Also, the rights of nonprotesting students to pursue an education are affected anyway, because even despite the massive fee increases the resulting funds have not gone to education: class sizes are increasing, labs are cut, teaching resources are cut, class sessions are cut (this course has four fewer classes than usual because of the cuts), libraries are closed, construction disrupts the campus as much as protests.
I hope this is food for thought and future discussion!

4 comments:

  1. To pick a piece...

    Construction and capital projects are funded directly from the State. I've seen several posts slighting "construction" on campus in a disillusioned manner. I'm so sorry that we need to renovate old buildings (how about that Law School?), that we should probably build new ones, and that some should be modified so as not to cause DEATH (from earthquakes, etc).

    "despite the massive fee increases the resulting funds have not gone to education"
    Seems pretty clear to me that if the State takes away funding for the UC, then the fee increases will need to make up AS MUCH OF THAT SHORTFALL AS POSSIBLE. In the event that tuition/fee increases cannot cover 100% of the missing funds, I think reduced course numbers and increasing class sizes would come about.

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  2. um nope. you clearly have no idea how this works. did you even read bob meister's piece? money from the state is can't be used as collateral for construction bonds. that's exactly why the university has to raise tuition -- and promise the bond raters on wall street that they'll keep raising it -- because that's the university's primary source of collateral.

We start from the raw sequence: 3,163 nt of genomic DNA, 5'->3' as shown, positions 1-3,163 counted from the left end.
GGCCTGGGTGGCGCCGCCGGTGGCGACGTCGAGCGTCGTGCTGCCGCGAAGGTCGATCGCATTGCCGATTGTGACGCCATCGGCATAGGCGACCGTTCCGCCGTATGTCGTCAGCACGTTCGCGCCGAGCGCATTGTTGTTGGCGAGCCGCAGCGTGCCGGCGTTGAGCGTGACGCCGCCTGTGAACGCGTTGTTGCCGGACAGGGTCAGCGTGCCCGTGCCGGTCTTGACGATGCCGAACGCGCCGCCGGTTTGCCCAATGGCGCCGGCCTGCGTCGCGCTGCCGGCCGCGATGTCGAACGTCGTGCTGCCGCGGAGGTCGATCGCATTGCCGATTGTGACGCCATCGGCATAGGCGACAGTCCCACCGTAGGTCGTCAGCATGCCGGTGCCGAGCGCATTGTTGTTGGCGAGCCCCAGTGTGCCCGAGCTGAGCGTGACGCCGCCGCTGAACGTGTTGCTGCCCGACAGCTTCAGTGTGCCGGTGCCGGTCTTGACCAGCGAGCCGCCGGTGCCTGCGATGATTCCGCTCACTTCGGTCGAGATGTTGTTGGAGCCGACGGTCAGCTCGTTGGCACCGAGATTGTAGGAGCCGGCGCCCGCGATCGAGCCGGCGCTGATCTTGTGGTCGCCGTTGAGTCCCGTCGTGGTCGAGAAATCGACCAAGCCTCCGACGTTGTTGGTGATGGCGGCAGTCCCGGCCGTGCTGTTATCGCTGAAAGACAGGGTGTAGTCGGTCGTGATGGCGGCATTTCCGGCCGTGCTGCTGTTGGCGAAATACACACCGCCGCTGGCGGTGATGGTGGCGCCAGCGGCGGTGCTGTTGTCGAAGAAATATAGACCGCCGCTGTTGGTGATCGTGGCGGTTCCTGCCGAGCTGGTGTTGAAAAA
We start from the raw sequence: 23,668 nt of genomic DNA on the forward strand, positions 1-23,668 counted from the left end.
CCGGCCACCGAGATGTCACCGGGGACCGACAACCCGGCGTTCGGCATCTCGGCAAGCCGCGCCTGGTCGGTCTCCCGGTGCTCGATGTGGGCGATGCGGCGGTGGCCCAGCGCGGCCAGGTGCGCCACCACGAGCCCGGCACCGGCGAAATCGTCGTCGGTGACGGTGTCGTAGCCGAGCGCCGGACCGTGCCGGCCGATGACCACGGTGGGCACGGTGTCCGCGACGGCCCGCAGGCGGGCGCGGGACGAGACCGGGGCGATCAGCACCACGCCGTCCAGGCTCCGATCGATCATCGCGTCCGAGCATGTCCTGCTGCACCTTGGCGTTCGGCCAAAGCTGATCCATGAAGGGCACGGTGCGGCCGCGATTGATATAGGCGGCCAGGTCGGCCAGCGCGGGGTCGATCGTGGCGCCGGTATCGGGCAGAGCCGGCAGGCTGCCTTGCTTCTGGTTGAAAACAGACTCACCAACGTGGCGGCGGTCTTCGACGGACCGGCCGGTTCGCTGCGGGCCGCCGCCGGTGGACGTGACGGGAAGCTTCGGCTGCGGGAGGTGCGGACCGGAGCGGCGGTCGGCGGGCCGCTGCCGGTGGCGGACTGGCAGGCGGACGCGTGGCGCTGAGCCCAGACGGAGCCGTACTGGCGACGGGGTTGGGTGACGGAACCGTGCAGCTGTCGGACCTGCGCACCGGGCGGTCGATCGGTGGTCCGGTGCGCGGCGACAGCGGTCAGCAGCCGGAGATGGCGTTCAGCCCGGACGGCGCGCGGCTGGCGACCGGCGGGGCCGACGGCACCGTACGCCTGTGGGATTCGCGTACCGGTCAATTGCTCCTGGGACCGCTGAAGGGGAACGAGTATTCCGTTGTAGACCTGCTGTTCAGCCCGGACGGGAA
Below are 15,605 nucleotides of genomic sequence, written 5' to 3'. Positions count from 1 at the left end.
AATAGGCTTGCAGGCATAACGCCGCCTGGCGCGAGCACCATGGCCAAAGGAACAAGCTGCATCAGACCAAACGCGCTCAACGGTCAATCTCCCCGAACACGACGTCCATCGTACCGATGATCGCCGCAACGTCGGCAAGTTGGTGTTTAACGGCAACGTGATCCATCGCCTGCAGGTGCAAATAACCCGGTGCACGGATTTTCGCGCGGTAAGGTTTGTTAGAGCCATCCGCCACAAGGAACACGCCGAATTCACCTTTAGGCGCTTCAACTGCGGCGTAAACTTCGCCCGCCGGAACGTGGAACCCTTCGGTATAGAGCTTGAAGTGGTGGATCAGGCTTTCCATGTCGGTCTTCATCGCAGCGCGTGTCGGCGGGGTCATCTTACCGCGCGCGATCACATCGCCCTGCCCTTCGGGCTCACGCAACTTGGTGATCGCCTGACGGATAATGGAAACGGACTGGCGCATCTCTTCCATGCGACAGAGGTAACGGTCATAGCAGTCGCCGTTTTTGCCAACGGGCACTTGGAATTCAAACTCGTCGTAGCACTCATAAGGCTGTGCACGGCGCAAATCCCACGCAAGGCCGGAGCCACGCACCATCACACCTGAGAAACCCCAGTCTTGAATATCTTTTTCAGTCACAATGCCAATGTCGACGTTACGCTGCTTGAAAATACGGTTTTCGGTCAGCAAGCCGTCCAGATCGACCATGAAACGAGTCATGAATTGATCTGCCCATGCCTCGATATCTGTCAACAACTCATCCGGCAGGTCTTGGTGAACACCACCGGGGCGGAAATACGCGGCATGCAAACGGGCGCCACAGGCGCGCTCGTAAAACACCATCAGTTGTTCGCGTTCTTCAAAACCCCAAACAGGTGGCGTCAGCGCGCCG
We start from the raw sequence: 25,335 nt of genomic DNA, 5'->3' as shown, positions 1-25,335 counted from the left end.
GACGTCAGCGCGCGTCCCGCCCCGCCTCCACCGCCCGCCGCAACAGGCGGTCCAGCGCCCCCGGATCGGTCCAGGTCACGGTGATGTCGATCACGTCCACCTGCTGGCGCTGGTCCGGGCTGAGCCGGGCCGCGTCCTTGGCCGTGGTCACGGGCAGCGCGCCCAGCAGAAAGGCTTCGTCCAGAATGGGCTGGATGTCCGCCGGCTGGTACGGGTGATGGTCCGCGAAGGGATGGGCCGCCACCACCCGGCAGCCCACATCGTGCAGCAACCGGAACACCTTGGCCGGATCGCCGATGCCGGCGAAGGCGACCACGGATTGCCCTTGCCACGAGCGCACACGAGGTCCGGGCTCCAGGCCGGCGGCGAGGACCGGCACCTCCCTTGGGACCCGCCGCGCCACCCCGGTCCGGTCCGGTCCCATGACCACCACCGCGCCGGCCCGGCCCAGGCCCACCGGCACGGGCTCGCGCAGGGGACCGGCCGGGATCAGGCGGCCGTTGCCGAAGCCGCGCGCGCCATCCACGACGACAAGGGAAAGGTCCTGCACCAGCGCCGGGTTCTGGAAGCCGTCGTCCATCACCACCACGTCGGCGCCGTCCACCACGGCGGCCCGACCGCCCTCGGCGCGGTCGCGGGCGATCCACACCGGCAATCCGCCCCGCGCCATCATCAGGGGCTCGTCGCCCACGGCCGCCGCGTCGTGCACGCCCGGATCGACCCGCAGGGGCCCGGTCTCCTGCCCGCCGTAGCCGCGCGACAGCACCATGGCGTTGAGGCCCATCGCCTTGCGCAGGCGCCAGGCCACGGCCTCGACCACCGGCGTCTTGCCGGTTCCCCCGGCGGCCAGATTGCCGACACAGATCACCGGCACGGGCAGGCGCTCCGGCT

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  3. Do you understand 'collateral'? You don't spend it. Tuition dollars are spent on other things, not buildings. Yes, they _also_ serve as collateral, because that results in lower interest rates and allows UC to spend money on other things instead of on interest. But it's the shortfall's in State funds that caused the tuition increases, not some un-demonstrated need for additional collateral.

    Bob Meister was challenged about his analysis by two talks in the faculty budget seminar last year. They both showed details and asked Meister, who was present, for specific examples. All he did was bluster, a poor demonstration of reasoning for a UC professor.

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  4. You simply don't understand how the University decides to increase tuition. Prof. Meister is correct when he argues that UCB pledges not only student tuition, but also future increases in student tuition, to bond rating agencies. In other words, the 32% increase was decided long before the financial crisis hit. Also, Bob Samuels has demonstrated convincingly that bond raters are fundamentally shaping the UC agenda in terms of privatization and tuition increases.

    http://changinguniversities.blogspot.com/2010/04/moodys-gives-uc-its-marching-orders.html

    http://changinguniversities.blogspot.com/2010/09/moodys-resets-uc-agenda.html